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Preserved Home: Mexican-style rice recipe recalls fond memories of Fidel’s

Homemade+Mexican-style+rice+can+recall+fond+memories+of+your+favorite+hometown+Mexican+restaurant.+%28Photo+by+Laura+Woolfrey+Macklem%29
Homemade Mexican-style rice can recall fond memories of your favorite hometown Mexican restaurant. (Photo by Laura Woolfrey Macklem)

Homemade Mexican-style rice can recall fond memories of your favorite hometown Mexican restaurant. (Photo by Laura Woolfrey Macklem)

Homemade Mexican-style rice can recall fond memories of your favorite hometown Mexican restaurant. (Photo by Laura Woolfrey Macklem)

Laura Woolfrey Macklem

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It’s possibly nervy thinking I have anything to serve up Southern California’s community in terms of a Mexican rice recipe, but I absolutely do. I might not have an abuela who passed down authentic Mexican recipes, but I grew up in Southern California, and know what good Mexican rice tastes like.

The standard for me was set years ago at Carlsbad’s Fidel’s Mexican Restaurant. It’s now called Norte, but to some of us, it will always be Fidel’s.

It was always a treat, going to Fidel’s. Their chips were hot and crunchy, and we ravenously scooped as much poblano sauce as possible on our chips. As you can imagine, there was bickering about who wasn’t saving enough for others, while my family of four all jockeyed for a position near the bowl.

For dinner, I always got the enchiladas, which were so enormous, I only ordered half. It truly is the best Mexican food I’ve ever had, including the cuisine I’ve had in Mexico. Even though the servings were large, everyone would order a side of rice because we could not go without.

Growing up, Mexican rice popular in American homes, although good, didn’t resemble the tasty offerings in great Mexican restaurants. The American version is more saucy, has green peppers and ground beef, and sometimes corn.

Mexican rice at Fidel’s was full of flavor but wasn’t saucy. The texture is hard to describe, but sometimes the red-stained grains stuck together, accented by little translucent pieces of onion. There was just enough sauce to give it flavor. It was perfect. More than 30 years later, I’ve been able to duplicate what I remember enjoying, and now my family of four fights over who gets rice as leftovers the next day.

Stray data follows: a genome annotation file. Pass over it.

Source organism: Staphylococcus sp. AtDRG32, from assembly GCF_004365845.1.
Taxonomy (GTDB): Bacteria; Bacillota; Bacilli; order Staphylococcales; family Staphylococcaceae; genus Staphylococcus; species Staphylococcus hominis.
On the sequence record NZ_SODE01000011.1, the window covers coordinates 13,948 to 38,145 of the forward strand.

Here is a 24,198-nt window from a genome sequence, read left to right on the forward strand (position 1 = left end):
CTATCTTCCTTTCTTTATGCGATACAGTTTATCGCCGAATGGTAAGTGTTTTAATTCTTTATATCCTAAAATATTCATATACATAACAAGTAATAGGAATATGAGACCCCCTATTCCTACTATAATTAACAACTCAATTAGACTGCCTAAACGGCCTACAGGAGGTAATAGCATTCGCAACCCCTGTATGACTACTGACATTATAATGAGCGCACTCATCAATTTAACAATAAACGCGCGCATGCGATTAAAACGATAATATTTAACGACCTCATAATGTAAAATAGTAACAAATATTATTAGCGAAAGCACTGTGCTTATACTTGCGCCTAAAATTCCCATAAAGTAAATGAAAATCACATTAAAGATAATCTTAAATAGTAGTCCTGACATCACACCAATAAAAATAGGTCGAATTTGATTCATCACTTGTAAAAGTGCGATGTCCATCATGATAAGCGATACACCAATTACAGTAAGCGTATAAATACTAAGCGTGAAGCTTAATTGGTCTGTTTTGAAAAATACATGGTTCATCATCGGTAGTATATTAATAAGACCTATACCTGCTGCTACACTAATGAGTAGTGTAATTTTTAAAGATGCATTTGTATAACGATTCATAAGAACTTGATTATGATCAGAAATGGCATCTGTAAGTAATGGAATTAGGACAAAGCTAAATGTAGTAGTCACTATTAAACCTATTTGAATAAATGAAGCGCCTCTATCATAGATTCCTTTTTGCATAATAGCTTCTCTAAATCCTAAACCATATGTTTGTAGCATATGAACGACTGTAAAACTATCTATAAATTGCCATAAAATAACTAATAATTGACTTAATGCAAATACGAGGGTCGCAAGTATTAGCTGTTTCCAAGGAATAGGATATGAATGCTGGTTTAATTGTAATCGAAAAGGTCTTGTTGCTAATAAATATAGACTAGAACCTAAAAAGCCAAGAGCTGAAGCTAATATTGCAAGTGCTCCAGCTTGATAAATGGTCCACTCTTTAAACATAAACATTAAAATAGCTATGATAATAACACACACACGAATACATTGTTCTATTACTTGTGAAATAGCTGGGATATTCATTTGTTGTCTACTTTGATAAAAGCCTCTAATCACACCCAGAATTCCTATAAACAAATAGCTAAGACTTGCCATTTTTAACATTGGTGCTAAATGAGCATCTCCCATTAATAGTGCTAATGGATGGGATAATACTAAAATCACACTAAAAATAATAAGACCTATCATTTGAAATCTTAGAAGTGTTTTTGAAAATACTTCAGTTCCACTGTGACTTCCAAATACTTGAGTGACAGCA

Over the years, I’ve learned cooking your rice or pasta in broth rather than water imparts a world of flavor. I do the same with quinoa. I can’t be sure, but I’m thinking that’s what the brilliant chefs at Fidel’s did for a great flavor base. I’ve also found baked rice to be superior in texture, and as a bonus, it’s easier.

Because I no longer live in Southern California, I don’t have the pleasure of dining at Norte’s unless I’m visiting family, but I’ve done my best to bring the flavor to my kitchen, and to resurrect memories of that great Carlsbad restaurant by the sea.

Fidel’s Style Mexican Rice

2 1/2 cups of uncooked white rice
4 3/4 chicken stock
1/2 cup tomato sauce
1 large clove of garlic, minced
1/4 cup minced onion
1/3 cup vegetable oil
1/4 tsp chili powder
1/4 tsp cumin
1 tsp salt
Pre-heat oven to 350; grease 9×13 casserole

Combine all ingredients, and cover tightly with foil. Bake an hour. When you pull from the oven, the onions and some sauce might have floated to the top, so fluff the sauce back into the rice. Don’t peek before the hour, as you will let valuable heat escape.

Laura Woolfrey Macklem is a former North County resident who produces the Preserved Home blog. Visit http://www.preservedhome.com. Send questions and comments to columnists@northcoastcurrent.com.

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Preserved Home: Mexican-style rice recipe recalls fond memories of Fidel’s